Phil Mickelson takes a one-stroke lead into the final round of the U.S. Open. (Kinniard/Getty Images)
By Helen Ross, PGATOUR.COM
ARDMORE, Pa. -- Standing on the tee at the 17th on Saturday evening, Phil Mickelson was just thinking about hitting the green on the monster of a 254-yard par 3, putting twice and moving on to his final hole of the long, draining day.
"But the 4-iron I hit -- I just stood there and admired it," Mickelson said. "It was one of the best shots I've ever hit."
The ball obediently hit the green and caught the slope, stopping about 15 feet below the hole. Mickelson smiled and tipped his cap to the crowd, took the putter from his caddy Bones MacKay and walked down the hill into the amphitheater.
Then Mickelson made the putt that would put him 2 under and give him sole possession of the lead after his playing partner, Luke Donald, made bogey. Mickelson pumped his fist into the air as the ball tracked toward the hole and the crowd roared.
"It just was right down the center of the green and I was hoping it would kind of get the right bounces and so forth and it did," Mickelson said. "It left me a beautiful uphill putt that I could be aggressive with and I made it.
"And it was fun to do that because that's just not a hole you expect to get one back."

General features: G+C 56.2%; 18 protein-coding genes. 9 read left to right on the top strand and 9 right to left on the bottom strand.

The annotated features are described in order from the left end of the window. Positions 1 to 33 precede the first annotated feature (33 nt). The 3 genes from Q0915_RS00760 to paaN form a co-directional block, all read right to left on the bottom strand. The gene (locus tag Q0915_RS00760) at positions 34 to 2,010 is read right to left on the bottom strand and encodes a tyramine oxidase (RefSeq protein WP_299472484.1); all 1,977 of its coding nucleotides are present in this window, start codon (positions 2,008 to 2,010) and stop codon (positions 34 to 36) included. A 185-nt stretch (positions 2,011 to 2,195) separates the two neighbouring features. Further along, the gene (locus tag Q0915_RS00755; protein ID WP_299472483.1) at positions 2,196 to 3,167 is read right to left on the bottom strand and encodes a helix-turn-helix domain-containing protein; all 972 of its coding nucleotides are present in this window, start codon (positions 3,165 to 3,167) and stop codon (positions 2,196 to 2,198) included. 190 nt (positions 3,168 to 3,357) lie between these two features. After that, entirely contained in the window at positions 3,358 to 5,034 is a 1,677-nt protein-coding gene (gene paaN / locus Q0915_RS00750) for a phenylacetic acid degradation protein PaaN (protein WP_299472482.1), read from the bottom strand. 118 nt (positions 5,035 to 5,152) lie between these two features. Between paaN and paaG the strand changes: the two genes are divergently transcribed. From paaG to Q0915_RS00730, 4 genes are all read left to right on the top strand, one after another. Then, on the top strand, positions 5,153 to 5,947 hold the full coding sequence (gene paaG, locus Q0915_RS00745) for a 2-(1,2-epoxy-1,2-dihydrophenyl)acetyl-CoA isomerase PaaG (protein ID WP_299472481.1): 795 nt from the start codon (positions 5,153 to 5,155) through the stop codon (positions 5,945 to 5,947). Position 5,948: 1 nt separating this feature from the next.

Granted, Mickelson bogeyed the 18th but he is still the only player in red numbers through 54 holes. He'll enter the final round with a one-stroke lead over Charl Schwartzel, Steve Stricker and Hunter Mahan, who will join him in Sunday's final pairing.
Mickelson, who has finished second a record five times at the U.S. Open, has won three of the four majors where he has taken the lead into the final round. The one he didn't? You guessed it -- was a U.S. Open where Retief Goosen overtook him in 2004 at Shinnecock Hills.
"I love being in the thick of it," the four-time major champ said. "I've had opportunities in years past, and it has been so fun, even though it's been heart-breaking to come so close a number of times and let it slide. But I feel better equipped than I have ever felt heading into the final round of a U.S. Open.
"My ball striking is better than it's ever been. My putting is better than it has been in years, and I feel very comfortable on this golf course. I love it."
And why does Mickelson feel so comfortable at Merion? He likes the variety the course presents.
While U.S. Opens always place a premium on par, Mickelson knows there are some birdie holes to tackle along with what he calls "some of the hardest par holes that we have ever played," and that has gotten his juices going.
"I think it's helped me this week, one, how much I've loved the golf course and the setup," Mickelson said.
The big lefthander vows he won't fell any more pressure on Sunday than anyone else. The man who spent Wednesday in California attending his oldest daughter's eight-grade graduation is going for quite a trifecta -- it's Father's Day, his 43rd birthday and another chance to win the U.S. Open.
"It's got the makings to be something special, but I still have to go out and perform and play some of my best golf," Mickelson said.